- Have at least more than three years of experience overall
- Have at least three of experience at that school
- Have shared leadership responsibilities, rather than just delegated paperwork
- Have a clear sense of instructional goals
- Give ongoing, informal feedback and support toward those goals
- Conduct unannounced, informal teacher evaluations or classroom visits and give feedback afterward
- Have school board leaders who exhibit a clear vision of what constitutes a good school and create a framework that gives principals both autonomy and support to reach those goals
Turnaround strategies and principals. If a principal truly is one of the key ingredients to turning around a school, how do we evaluate federal and state turnaround strategies that involve removing or replacing the school’s principal? While there is no specific research on this topic, the research on principal effectiveness seems to suggest that we evaluate strategies based on two factors: the effectiveness of the principal and the time allowed for a turnaround to occur.
First, a principal has enough of an impact on a school that replacing an ineffective principal with an effective one could have a significant impact. The key would be hiring a principal with enough experience and a proven record of effectiveness.
Second, the time given for a turnaround to take place would also be key. Research shows that even a highly effective principal needs at least one to two years to become as effective in a new school, and that it takesabout 5 years to fully impact a school’s performance, particularly in terms of putting in place a staff whose vision is aligned with the principal’s and to have fully implemented policies and practices to improve student achievement.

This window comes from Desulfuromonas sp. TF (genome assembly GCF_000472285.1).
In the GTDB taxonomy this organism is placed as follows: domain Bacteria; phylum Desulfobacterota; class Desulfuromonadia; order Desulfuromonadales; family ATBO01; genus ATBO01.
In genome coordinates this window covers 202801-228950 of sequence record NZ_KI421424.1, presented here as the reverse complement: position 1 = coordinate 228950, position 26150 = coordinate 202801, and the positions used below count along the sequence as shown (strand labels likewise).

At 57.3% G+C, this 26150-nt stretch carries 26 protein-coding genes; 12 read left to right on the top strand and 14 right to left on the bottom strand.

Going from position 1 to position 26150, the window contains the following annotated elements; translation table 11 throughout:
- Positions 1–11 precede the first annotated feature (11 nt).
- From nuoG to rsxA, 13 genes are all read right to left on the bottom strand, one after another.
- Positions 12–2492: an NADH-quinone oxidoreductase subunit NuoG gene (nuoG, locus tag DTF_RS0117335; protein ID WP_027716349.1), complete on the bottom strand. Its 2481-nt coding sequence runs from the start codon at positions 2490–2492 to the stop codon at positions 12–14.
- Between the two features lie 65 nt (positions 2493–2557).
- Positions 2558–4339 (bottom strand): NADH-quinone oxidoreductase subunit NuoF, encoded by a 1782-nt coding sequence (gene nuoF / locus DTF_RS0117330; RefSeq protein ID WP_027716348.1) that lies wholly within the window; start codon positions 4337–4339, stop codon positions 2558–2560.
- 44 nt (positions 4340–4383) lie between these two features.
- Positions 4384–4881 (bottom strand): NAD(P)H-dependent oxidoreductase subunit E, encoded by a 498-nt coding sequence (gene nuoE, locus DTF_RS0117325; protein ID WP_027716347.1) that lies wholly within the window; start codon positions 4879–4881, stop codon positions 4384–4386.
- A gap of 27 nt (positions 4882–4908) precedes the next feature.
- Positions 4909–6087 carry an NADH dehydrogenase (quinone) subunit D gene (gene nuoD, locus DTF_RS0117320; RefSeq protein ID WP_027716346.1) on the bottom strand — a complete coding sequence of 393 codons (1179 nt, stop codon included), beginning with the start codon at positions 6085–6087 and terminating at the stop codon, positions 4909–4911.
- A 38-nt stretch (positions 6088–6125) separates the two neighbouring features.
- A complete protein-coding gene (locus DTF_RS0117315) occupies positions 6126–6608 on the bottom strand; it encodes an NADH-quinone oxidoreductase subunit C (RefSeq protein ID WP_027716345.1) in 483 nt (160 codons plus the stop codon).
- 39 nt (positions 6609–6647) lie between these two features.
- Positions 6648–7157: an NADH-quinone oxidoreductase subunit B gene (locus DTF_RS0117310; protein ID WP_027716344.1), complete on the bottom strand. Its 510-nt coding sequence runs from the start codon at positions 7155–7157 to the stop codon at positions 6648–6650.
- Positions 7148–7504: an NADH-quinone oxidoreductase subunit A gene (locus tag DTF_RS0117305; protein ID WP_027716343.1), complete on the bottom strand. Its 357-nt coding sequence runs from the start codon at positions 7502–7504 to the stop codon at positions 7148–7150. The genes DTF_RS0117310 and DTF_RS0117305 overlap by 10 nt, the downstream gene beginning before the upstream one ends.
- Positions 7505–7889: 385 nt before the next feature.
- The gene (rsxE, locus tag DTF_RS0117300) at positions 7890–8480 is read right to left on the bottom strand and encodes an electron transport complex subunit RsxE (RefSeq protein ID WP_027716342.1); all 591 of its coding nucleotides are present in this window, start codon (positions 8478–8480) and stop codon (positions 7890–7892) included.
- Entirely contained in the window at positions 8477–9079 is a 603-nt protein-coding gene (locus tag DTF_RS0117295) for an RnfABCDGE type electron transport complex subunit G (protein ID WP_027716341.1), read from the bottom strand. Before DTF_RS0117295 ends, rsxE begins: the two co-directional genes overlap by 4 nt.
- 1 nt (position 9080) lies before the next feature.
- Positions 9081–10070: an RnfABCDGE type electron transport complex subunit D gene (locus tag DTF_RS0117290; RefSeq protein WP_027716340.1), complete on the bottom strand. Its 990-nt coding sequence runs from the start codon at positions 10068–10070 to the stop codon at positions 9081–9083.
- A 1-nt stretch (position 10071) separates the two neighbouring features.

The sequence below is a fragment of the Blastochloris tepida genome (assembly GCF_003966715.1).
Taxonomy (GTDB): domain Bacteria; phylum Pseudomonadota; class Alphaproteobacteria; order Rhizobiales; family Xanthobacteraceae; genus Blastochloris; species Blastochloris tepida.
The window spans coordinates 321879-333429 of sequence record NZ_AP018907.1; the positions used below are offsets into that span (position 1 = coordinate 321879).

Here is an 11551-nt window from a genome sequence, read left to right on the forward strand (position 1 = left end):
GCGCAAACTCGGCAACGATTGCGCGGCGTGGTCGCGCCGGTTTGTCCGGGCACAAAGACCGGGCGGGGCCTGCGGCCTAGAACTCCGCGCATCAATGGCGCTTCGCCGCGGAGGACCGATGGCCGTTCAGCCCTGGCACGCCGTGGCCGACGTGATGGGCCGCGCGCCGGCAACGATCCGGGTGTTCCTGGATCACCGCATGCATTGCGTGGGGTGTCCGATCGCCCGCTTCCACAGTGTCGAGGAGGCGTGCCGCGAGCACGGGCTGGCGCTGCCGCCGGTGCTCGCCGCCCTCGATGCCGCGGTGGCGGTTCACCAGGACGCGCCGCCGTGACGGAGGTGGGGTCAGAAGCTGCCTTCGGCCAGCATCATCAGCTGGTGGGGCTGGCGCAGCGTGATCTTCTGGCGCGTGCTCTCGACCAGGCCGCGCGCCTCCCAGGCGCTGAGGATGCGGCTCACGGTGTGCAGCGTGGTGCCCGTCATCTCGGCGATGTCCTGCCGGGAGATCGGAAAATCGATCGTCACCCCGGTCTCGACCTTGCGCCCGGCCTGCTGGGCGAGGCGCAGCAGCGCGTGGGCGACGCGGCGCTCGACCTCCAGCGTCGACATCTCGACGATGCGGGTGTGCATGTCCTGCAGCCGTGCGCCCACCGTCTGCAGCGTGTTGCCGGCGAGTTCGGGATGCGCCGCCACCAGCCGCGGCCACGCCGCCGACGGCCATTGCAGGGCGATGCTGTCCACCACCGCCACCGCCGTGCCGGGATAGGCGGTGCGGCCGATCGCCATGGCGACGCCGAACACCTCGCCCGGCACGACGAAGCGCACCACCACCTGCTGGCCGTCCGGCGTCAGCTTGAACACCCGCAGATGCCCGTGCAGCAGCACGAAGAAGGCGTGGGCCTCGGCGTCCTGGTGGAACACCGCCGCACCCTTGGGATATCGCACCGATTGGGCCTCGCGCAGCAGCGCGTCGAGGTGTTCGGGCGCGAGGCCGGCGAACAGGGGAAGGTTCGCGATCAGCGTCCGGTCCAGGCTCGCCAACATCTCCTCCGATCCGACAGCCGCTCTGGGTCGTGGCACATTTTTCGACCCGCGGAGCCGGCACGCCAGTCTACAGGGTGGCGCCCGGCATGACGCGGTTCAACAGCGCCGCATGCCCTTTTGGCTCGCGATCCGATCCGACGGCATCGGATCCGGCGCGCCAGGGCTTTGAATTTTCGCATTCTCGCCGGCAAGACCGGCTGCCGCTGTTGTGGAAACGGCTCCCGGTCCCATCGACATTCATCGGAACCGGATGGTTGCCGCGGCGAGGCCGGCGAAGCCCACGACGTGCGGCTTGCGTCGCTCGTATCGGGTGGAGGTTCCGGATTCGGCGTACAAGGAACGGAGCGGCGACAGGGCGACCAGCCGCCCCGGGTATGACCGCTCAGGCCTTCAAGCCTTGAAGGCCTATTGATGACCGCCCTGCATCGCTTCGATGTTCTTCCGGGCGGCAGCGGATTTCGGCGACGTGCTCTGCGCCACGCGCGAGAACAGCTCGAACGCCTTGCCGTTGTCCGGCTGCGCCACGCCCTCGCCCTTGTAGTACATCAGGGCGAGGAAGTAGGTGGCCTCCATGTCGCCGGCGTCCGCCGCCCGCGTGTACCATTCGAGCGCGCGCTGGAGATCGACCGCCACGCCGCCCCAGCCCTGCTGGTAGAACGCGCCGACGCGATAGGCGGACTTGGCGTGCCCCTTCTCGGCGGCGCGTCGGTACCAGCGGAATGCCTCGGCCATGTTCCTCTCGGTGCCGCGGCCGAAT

What school boards can do
The growing evidence of principals’ impact means that school boards have another tool to use when working to improve student achievement. Here are some questions school boards can ask:
- How are principals evaluated for effectiveness?
- Are evaluations linked to student achievement?
- Are evaluations linked to the district’s goals and strategic plan?
- What is the turnover rate for principals?
- Is the rate higher for schools serving more disadvantaged students?
- Do all students have equal access to effective or experienced principals?
- What incentives does your district give principals to lead challenging schools?
- What kind of professional development does your district provide principals?
- Has the school board read and discussed the ISLLC standards?
- How does the district handle ineffective principals?
- What is the principal turnover rate in your district? How does it vary by school? What could your district do to decrease the turnover rate to the key period of 3-5 years?
- How does your district identify potential future principals?
- How effective are principal preparation programs?
- Are these preparation programs aligned to the needs of the district?
Published April 2012. Copyright Center for Public Education.
This summary is of a study written and researched by Jim Hull, Center for Public Education's Senior Policy Analyst.